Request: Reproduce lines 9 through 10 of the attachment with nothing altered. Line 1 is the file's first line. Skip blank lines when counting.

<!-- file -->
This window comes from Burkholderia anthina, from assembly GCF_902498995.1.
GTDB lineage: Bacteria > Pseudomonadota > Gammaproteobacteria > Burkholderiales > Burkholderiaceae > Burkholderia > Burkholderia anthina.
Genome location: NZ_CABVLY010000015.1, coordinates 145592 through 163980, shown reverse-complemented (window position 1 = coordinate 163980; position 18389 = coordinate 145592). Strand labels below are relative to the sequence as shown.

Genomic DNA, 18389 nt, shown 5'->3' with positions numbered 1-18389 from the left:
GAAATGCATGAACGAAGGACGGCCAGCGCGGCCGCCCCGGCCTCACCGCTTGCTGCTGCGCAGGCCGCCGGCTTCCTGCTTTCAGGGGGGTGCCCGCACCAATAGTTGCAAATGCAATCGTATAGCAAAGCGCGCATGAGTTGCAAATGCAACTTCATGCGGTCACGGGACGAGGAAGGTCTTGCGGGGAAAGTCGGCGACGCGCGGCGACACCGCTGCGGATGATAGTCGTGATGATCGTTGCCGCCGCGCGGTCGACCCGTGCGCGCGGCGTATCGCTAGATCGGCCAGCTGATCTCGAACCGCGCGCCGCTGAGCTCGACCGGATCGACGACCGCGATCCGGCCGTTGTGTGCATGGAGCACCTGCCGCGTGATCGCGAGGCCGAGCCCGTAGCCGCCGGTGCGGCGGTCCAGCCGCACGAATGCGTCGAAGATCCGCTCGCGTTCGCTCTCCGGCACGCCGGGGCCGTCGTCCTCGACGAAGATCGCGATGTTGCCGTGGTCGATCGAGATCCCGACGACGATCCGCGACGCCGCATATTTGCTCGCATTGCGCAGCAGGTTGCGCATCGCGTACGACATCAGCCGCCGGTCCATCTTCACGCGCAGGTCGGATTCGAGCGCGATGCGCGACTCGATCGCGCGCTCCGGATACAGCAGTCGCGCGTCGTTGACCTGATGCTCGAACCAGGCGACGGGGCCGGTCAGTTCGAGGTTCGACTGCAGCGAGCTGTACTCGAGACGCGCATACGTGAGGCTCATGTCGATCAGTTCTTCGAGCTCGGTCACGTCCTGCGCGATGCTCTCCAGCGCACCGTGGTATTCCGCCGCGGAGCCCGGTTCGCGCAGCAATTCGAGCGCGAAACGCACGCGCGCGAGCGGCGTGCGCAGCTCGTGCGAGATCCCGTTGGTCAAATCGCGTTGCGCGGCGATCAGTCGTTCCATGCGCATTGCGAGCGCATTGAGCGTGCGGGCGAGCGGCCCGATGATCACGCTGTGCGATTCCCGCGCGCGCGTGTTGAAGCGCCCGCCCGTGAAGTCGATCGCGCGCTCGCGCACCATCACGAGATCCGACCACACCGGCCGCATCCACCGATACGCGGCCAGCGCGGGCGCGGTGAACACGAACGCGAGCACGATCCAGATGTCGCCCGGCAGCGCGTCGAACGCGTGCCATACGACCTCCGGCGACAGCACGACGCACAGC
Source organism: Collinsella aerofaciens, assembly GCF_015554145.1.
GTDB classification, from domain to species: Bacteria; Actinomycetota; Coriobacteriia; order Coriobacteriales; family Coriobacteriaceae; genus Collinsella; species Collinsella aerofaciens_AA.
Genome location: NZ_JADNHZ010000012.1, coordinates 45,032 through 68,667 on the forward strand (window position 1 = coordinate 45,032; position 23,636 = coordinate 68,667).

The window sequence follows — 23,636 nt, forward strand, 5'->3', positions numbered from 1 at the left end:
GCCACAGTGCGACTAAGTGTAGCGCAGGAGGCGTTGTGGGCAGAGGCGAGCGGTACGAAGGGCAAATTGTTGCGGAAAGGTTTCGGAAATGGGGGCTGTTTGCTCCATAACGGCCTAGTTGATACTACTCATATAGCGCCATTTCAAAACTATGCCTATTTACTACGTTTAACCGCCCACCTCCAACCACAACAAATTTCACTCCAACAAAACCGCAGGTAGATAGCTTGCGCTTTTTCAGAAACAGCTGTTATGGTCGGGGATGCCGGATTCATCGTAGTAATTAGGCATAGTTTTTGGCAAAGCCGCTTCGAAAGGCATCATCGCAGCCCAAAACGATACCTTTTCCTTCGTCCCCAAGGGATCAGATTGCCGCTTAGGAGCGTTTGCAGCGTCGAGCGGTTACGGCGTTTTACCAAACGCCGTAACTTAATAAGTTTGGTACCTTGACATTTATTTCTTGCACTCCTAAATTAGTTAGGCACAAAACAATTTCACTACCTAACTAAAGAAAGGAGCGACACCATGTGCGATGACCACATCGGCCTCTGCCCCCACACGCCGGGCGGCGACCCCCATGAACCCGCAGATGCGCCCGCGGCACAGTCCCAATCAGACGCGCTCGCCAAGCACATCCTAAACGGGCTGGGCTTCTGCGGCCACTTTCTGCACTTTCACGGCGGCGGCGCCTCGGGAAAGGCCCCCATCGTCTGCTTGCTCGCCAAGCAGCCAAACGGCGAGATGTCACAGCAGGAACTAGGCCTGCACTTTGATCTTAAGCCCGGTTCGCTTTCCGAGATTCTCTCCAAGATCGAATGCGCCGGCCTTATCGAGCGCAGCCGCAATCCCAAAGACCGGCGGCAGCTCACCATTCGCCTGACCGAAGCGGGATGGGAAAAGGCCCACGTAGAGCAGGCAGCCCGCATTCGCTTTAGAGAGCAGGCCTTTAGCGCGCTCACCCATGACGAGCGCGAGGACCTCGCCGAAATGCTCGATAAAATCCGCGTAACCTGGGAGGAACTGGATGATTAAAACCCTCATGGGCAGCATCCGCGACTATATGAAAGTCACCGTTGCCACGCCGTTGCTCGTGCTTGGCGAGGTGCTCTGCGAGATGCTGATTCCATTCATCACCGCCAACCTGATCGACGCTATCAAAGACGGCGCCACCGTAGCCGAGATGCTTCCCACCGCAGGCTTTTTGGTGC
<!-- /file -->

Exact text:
The window sequence follows — 23,636 nt, forward strand, 5'->3', positions numbered from 1 at the left end:
GCCACAGTGCGACTAAGTGTAGCGCAGGAGGCGTTGTGGGCAGAGGCGAGCGGTACGAAGGGCAAATTGTTGCGGAAAGGTTTCGGAAATGGGGGCTGTTTGCTCCATAACGGCCTAGTTGATACTACTCATATAGCGCCATTTCAAAACTATGCCTATTTACTACGTTTAACCGCCCACCTCCAACCACAACAAATTTCACTCCAACAAAACCGCAGGTAGATAGCTTGCGCTTTTTCAGAAACAGCTGTTATGGTCGGGGATGCCGGATTCATCGTAGTAATTAGGCATAGTTTTTGGCAAAGCCGCTTCGAAAGGCATCATCGCAGCCCAAAACGATACCTTTTCCTTCGTCCCCAAGGGATCAGATTGCCGCTTAGGAGCGTTTGCAGCGTCGAGCGGTTACGGCGTTTTACCAAACGCCGTAACTTAATAAGTTTGGTACCTTGACATTTATTTCTTGCACTCCTAAATTAGTTAGGCACAAAACAATTTCACTACCTAACTAAAGAAAGGAGCGACACCATGTGCGATGACCACATCGGCCTCTGCCCCCACACGCCGGGCGGCGACCCCCATGAACCCGCAGATGCGCCCGCGGCACAGTCCCAATCAGACGCGCTCGCCAAGCACATCCTAAACGGGCTGGGCTTCTGCGGCCACTTTCTGCACTTTCACGGCGGCGGCGCCTCGGGAAAGGCCCCCATCGTCTGCTTGCTCGCCAAGCAGCCAAACGGCGAGATGTCACAGCAGGAACTAGGCCTGCACTTTGATCTTAAGCCCGGTTCGCTTTCCGAGATTCTCTCCAAGATCGAATGCGCCGGCCTTATCGAGCGCAGCCGCAATCCCAAAGACCGGCGGCAGCTCACCATTCGCCTGACCGAAGCGGGATGGGAAAAGGCCCACGTAGAGCAGGCAGCCCGCATTCGCTTTAGAGAGCAGGCCTTTAGCGCGCTCACCCATGACGAGCGCGAGGACCTCGCCGAAATGCTCGATAAAATCCGCGTAACCTGGGAGGAACTGGATGATTAAAACCCTCATGGGCAGCATCCGCGACTATATGAAAGTCACCGTTGCCACGCCGTTGCTCGTGCTTGGCGAGGTGCTCTGCGAGATGCTGATTCCATTCATCACCGCCAACCTGATCGACGCTATCAAAGACGGCGCCACCGTAGCCGAGATGCTTCCCACCGCAGGCTTTTTGGTGC